The Revolution will not be Amplified

A mobile loudspeaker array

Something like what you see above will not be found around the #occupy movements growing in cities around the globe.  An amplified platform, broadcasting a clear and distinct message, is fittingly absent.  It is not permissible by many of the occupied downtown neighborhoods, nor is it even necessary as a technology for these groups to express themselves.

The NYPD requires a Sound Device Application, plus 45 dollars per day, to use amplified sound in a public space.  This includes battery-powered bullhorns.  While numerous groups have applied for permits, it stands within reason that the NYPD is not going to be granting any permits to the Occupy Wall Street movement. How is one to speak to a crowd of hundreds?

Free and requiring no permit is the human microphone. Anyone who has heard one of the celebrities speaking to the crowds will be familiar with its odd cadence and glitchy translations.  The concept is incredibly simple: a group of people who can hear the speaker simply repeat what was said, causing speech to move at a slow and deliberate pace.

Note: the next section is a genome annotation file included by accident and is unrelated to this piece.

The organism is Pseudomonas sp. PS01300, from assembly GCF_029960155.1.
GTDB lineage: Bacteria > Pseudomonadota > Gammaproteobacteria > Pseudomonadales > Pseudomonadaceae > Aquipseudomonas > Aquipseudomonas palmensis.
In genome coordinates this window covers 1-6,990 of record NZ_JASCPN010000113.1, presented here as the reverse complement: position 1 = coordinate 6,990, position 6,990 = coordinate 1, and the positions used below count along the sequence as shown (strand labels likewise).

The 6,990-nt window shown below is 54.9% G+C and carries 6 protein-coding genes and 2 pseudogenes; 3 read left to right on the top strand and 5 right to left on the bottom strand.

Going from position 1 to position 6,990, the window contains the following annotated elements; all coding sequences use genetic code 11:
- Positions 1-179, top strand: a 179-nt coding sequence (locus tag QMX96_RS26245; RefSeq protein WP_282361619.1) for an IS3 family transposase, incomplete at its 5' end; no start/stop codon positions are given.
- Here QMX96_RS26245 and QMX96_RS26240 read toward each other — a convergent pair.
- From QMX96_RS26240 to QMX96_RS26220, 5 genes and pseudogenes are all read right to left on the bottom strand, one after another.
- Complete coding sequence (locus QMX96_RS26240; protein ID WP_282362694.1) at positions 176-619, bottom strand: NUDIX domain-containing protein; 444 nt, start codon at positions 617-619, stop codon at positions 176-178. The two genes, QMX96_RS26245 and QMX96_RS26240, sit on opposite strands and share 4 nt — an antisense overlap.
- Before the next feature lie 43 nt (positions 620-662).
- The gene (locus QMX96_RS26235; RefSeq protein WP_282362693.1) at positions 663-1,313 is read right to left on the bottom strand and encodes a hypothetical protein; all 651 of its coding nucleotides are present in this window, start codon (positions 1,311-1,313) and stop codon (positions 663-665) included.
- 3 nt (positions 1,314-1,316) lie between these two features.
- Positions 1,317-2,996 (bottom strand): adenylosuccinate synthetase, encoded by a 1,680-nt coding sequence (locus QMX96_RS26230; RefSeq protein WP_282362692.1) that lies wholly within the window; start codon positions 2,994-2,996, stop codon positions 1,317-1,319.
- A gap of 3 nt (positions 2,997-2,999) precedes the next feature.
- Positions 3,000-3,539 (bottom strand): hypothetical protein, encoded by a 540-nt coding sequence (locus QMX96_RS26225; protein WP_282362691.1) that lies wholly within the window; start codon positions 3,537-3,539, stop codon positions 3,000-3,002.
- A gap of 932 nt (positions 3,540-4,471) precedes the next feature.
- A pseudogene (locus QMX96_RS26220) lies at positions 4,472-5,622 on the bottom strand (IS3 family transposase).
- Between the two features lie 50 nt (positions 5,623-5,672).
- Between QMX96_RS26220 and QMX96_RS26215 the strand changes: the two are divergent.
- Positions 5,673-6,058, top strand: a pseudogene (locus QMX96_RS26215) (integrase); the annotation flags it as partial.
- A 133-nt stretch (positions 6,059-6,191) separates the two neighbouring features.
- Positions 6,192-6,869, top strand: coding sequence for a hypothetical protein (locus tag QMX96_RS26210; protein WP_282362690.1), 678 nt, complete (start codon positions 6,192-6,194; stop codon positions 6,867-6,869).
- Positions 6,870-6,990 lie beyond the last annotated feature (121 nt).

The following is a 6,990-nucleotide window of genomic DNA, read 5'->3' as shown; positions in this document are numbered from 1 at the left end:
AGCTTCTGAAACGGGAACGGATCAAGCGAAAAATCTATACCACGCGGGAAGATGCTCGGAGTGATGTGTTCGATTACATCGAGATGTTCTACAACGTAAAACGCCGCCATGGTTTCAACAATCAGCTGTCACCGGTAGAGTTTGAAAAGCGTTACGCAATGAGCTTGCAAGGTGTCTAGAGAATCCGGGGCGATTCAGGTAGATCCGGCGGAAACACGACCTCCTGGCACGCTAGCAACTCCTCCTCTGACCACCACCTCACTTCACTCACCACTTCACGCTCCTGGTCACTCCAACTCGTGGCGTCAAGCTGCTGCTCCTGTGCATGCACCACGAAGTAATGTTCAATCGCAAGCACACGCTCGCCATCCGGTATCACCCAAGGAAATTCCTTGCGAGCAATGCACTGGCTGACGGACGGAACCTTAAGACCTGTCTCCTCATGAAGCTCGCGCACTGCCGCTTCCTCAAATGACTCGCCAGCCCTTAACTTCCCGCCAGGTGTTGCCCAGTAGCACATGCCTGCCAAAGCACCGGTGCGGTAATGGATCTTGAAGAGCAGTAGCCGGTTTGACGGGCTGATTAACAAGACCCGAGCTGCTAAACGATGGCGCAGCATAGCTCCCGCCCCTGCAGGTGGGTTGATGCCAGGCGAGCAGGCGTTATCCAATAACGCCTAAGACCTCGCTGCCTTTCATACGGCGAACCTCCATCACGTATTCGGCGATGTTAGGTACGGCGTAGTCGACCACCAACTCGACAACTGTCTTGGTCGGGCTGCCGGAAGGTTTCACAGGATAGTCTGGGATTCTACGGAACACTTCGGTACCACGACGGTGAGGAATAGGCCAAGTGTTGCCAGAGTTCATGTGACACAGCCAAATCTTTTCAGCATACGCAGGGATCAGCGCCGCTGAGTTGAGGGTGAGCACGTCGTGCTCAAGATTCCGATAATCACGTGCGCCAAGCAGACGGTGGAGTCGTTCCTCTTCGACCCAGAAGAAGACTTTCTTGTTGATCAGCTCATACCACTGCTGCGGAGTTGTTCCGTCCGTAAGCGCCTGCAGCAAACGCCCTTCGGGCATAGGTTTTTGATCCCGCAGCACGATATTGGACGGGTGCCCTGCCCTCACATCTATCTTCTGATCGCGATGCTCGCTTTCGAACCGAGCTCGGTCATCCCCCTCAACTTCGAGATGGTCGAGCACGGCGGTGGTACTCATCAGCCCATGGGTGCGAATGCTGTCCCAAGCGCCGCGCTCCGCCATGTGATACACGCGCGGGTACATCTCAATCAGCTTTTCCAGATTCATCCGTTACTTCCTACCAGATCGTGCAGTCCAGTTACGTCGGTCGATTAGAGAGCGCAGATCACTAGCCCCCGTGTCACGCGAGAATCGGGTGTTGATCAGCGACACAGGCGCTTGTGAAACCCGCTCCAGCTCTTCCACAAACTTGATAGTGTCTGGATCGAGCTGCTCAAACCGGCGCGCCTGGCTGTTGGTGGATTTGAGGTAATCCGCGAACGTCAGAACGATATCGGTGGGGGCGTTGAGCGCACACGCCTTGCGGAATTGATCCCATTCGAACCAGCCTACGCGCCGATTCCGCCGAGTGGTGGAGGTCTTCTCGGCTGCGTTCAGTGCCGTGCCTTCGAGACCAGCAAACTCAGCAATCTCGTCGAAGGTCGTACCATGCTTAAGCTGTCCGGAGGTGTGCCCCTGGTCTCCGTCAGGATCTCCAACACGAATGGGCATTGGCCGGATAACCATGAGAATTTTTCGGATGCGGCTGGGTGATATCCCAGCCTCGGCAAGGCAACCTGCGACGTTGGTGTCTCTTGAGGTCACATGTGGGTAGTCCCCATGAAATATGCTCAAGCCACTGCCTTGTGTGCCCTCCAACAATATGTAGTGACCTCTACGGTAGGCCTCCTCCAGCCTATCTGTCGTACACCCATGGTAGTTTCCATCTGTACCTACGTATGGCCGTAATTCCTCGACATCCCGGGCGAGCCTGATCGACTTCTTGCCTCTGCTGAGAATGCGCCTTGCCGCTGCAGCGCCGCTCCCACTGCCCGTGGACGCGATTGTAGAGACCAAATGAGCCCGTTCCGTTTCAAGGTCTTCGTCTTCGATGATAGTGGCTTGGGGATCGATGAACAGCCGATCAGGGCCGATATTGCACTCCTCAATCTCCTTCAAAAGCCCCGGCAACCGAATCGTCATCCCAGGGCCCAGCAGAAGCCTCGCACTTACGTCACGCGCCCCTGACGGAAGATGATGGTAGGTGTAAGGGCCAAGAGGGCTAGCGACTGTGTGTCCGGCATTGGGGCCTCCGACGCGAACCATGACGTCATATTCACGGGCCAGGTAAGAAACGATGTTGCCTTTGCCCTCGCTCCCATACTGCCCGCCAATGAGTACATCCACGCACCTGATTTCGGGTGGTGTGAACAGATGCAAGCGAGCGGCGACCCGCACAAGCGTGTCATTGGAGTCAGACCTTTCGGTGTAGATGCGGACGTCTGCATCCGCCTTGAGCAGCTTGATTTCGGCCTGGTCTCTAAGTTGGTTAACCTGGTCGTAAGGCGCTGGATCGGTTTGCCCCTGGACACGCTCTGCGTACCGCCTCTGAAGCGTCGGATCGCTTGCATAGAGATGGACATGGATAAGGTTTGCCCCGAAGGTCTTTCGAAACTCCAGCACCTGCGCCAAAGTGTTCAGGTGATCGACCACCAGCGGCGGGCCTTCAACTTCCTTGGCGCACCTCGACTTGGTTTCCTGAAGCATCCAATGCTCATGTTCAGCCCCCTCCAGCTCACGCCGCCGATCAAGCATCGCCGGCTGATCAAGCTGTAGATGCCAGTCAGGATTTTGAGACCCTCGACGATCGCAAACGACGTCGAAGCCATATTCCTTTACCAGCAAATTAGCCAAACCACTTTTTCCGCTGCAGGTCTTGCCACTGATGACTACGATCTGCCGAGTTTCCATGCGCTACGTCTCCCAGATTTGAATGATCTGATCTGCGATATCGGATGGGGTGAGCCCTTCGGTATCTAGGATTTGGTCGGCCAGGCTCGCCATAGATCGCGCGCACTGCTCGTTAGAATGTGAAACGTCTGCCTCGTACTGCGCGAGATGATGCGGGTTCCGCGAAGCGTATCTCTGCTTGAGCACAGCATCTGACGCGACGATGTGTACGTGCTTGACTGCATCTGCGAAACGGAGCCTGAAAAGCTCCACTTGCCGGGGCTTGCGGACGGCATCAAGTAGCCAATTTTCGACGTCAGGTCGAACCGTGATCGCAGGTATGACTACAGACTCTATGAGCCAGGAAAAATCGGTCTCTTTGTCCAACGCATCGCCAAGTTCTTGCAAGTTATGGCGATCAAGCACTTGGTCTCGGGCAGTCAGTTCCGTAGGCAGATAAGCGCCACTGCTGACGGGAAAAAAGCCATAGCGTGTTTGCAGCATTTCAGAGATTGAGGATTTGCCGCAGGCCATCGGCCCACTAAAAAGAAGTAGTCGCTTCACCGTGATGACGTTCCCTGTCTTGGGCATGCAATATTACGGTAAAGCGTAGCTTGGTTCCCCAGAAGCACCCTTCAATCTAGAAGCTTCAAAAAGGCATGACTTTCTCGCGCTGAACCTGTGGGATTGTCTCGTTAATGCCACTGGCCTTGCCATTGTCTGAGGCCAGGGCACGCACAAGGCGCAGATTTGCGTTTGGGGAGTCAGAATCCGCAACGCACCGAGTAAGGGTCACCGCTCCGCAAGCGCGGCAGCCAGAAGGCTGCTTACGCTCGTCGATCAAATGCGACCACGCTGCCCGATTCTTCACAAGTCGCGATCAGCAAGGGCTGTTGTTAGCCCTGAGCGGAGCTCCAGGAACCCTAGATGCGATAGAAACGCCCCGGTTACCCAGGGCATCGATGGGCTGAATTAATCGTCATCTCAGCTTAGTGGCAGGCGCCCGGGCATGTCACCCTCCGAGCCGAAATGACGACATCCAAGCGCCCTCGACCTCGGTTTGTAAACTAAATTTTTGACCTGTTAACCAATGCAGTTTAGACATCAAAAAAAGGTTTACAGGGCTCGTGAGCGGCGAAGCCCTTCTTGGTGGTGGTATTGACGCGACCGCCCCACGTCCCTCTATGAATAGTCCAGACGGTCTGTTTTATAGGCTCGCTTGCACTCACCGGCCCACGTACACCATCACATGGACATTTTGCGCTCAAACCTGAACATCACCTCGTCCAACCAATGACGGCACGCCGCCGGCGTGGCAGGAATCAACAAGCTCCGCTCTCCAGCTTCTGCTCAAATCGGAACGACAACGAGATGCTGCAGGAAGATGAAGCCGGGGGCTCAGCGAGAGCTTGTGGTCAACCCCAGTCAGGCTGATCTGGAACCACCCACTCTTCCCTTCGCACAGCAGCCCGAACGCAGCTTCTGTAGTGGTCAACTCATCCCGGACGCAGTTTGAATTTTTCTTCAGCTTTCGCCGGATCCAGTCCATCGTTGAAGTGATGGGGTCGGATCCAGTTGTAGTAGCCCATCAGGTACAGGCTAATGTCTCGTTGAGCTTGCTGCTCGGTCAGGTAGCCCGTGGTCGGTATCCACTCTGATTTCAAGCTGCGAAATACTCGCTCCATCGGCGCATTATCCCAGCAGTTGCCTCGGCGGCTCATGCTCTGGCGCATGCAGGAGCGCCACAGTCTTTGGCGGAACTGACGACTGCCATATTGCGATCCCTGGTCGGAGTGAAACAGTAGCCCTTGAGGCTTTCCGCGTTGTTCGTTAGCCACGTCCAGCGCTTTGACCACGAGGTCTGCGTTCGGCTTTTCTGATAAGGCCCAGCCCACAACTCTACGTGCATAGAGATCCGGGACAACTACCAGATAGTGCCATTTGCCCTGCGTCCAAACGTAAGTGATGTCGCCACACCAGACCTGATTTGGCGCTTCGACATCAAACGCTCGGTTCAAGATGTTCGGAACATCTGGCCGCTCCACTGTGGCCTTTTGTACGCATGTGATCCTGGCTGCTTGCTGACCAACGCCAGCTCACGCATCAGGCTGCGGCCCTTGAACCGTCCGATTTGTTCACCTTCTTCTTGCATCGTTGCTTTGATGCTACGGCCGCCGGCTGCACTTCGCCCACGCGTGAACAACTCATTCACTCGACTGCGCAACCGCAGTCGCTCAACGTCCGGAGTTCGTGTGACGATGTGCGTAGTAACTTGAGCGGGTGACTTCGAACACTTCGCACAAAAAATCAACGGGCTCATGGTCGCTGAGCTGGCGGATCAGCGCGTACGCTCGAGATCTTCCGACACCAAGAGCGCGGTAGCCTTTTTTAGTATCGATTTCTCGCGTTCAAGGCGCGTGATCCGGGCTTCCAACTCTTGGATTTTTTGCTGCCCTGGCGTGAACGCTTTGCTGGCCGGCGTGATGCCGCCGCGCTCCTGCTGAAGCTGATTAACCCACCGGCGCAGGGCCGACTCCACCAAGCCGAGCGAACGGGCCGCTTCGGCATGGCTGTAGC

Corporate art as sound amplification near Liberty Park, NY  (edited; orginal by Cryptome)
While the human microphone is an awesome, almost church-like display of the power of a group, it is worth thinking about how the built context of a protest group might assist in the un-powered amplification of speech.  We know from stages and well-designed lecture halls that reflective surfaces near the speaker amplify sound.  The same principles can be taken outside.  The above image caught my attention when I realized that corporate art is often made of large, hard surfaces.  This group of activists found a 'natural' site of sound amplification and gathered around it.

In lieu of being approved for one of those amplified sound permits, perhaps Occupy Wall Street or any number of Occupy movements around the country should solicit pro bono advice from an acoustics engineer at the Arup SoundLab.  Or better yet, find a blind person.  Acoustic wayfinding helps the blind use sound reflections to navigate urban space.  There might be hidden sweet spots in some of these parks and plazas that would help amplify the human microphone.

Slavoj Zizek and the Human Microphone (edited; original by Cryptome

I was watching Slavoj Zizek's human-microphone-amplified speech and what struck me most were not his words but the situation of my watching the video.  This video, with the recording taken from somewhere in the middle of a giant human microphone, left the impression of the crowd generating the words, and the speaker with his tiny voice becoming anonymous.

To top it off, next to the human microphone video was a google ad for a loudspeaker array, from a company called TVi Audio.  The slogan? "Experience the Revolution".